Final Glycerin and Brass Material Study. I cut the brass tubing into 6 inch pieces using the bandsaw and I melted glycerin into foam core molds. Once the glycerin cooled and hardened, I carefully removed the foam core and pierced the glycerin with the brass tubing. The hardest part of this material exploration was making the molds water tight. If the molds were not water tight, the liquid glycerin would seep through. Glycerin is a easy material to use which gives it lots of flexibility to work with. Even cooled, it was still fairly soft which allowed me to puncture it with the brass. My next attempt would focus on creating intersecting and diagonal patterns with the brass tubing.
First attempted material study with jello and plastic straws (Left). Second material study with glycerin and brass tubes (Right). Jello was a surprisingly difficult material to work with. I made several practice pieces in order to understand how the material behaved. Even so, there is still much to explore with jello. It was a fun and quick material study!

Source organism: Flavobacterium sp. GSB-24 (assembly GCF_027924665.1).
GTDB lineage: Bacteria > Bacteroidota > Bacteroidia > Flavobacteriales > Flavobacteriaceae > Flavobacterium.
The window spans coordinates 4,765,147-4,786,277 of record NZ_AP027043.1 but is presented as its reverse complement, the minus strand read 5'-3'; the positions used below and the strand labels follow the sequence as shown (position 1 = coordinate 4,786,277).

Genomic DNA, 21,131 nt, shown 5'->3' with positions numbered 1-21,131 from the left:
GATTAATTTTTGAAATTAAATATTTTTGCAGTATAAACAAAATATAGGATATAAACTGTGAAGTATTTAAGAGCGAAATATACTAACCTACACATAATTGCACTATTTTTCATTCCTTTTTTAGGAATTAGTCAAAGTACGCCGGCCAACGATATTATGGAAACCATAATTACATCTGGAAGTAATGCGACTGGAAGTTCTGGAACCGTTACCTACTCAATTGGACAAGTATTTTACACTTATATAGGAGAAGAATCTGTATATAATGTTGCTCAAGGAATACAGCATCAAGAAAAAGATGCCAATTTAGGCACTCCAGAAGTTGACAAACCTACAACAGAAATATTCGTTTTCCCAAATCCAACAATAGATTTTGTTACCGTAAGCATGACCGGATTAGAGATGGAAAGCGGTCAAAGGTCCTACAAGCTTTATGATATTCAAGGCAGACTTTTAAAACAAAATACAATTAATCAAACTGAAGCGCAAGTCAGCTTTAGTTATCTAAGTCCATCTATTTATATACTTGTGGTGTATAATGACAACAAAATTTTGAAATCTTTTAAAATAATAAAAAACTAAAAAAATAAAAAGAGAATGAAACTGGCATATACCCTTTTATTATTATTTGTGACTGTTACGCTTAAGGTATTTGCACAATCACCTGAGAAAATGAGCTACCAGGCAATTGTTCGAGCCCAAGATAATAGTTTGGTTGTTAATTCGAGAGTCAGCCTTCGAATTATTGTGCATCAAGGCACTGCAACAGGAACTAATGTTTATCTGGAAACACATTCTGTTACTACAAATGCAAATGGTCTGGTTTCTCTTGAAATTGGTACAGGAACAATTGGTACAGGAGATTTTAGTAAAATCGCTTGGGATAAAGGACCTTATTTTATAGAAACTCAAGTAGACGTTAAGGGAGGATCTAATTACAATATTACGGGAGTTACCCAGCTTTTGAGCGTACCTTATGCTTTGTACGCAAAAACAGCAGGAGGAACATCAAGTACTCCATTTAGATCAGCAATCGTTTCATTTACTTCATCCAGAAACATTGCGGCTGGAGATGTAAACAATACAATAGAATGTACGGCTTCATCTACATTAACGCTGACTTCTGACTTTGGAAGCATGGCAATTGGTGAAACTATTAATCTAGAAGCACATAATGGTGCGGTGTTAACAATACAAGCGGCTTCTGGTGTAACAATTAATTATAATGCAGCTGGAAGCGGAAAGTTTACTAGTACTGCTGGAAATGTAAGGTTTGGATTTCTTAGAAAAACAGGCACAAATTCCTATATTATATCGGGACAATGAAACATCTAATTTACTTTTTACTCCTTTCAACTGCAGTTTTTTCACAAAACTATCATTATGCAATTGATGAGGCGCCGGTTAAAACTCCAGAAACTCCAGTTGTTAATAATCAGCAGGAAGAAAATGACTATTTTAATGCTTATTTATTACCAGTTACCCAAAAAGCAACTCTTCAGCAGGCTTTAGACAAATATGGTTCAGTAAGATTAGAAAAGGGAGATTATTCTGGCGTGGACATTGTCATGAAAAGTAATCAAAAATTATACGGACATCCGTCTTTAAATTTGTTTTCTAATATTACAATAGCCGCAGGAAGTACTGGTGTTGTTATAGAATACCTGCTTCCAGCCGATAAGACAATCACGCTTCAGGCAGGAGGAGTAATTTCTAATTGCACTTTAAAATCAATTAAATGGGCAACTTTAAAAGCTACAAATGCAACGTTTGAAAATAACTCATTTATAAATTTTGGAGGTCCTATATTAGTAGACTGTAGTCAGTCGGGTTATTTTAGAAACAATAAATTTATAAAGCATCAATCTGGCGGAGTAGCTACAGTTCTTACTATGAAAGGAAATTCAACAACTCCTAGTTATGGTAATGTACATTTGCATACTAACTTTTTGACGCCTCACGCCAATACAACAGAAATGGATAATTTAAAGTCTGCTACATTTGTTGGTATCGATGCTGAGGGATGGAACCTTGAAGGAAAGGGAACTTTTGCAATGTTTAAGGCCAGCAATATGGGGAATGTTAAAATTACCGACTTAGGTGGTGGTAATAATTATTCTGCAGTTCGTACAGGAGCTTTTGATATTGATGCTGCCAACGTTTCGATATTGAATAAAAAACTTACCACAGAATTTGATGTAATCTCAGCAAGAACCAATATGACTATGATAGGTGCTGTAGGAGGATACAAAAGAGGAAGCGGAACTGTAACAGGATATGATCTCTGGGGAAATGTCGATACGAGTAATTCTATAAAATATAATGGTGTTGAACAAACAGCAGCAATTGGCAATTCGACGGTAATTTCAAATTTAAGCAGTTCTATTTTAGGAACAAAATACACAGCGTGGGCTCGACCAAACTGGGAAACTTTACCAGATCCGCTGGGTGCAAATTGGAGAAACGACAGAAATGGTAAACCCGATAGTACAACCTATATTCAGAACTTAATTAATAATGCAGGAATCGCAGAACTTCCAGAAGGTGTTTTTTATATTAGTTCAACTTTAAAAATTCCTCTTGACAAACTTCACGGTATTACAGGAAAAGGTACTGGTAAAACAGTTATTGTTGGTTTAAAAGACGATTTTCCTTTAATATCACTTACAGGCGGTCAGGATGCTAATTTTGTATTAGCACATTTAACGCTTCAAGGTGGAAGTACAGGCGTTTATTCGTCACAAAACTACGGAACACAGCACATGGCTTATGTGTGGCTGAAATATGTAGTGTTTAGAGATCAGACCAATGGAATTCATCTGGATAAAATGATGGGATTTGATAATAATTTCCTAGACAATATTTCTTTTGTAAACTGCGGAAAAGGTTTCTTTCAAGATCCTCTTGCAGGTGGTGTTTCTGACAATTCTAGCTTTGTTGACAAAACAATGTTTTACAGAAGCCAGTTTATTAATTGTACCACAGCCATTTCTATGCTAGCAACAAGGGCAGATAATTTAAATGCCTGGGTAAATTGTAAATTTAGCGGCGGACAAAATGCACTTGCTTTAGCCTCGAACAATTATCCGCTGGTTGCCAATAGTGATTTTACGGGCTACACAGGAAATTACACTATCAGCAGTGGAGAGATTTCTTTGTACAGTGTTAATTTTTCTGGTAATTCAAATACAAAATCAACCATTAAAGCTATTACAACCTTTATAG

Transverse and Longitudinal Final Sections (1:1). Creating this section altered my perception of scale.The glycerin polygons could be building masses and the brass tubing could be circulation walkways.
Fern’s Block Using Jello, Balloons, and Straws.
Fern’s Final Sections (1:1).
Link to Instructables:
Jello and Plastic Straws: http://www.instructables.com/id/Why-Jello-There/
Glycerin and Brass: http://www.instructables.com/id/Glycerin-and-Brass-Material-Study/